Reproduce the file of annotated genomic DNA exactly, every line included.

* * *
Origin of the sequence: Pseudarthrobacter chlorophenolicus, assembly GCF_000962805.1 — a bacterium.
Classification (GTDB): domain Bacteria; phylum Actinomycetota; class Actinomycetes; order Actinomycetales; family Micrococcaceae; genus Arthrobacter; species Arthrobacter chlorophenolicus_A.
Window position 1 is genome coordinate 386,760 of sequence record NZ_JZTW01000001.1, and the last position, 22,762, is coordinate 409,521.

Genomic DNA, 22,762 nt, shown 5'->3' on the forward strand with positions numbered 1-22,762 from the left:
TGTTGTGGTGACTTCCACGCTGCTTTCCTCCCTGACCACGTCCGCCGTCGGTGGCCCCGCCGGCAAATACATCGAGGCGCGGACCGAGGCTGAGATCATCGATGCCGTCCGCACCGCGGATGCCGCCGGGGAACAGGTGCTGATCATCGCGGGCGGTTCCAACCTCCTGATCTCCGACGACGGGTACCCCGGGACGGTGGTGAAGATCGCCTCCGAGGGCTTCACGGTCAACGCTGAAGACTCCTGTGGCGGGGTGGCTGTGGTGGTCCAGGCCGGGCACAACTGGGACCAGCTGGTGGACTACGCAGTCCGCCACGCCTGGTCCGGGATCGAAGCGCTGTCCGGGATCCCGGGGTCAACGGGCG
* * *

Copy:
Origin of the sequence: Pseudarthrobacter chlorophenolicus, assembly GCF_000962805.1 — a bacterium.
Classification (GTDB): domain Bacteria; phylum Actinomycetota; class Actinomycetes; order Actinomycetales; family Micrococcaceae; genus Arthrobacter; species Arthrobacter chlorophenolicus_A.
Window position 1 is genome coordinate 386,760 of sequence record NZ_JZTW01000001.1, and the last position, 22,762, is coordinate 409,521.

Genomic DNA, 22,762 nt, shown 5'->3' on the forward strand with positions numbered 1-22,762 from the left:
TGTTGTGGTGACTTCCACGCTGCTTTCCTCCCTGACCACGTCCGCCGTCGGTGGCCCCGCCGGCAAATACATCGAGGCGCGGACCGAGGCTGAGATCATCGATGCCGTCCGCACCGCGGATGCCGCCGGGGAACAGGTGCTGATCATCGCGGGCGGTTCCAACCTCCTGATCTCCGACGACGGGTACCCCGGGACGGTGGTGAAGATCGCCTCCGAGGGCTTCACGGTCAACGCTGAAGACTCCTGTGGCGGGGTGGCTGTGGTGGTCCAGGCCGGGCACAACTGGGACCAGCTGGTGGACTACGCAGTCCGCCACGCCTGGTCCGGGATCGAAGCGCTGTCCGGGATCCCGGGGTCAACGGGCG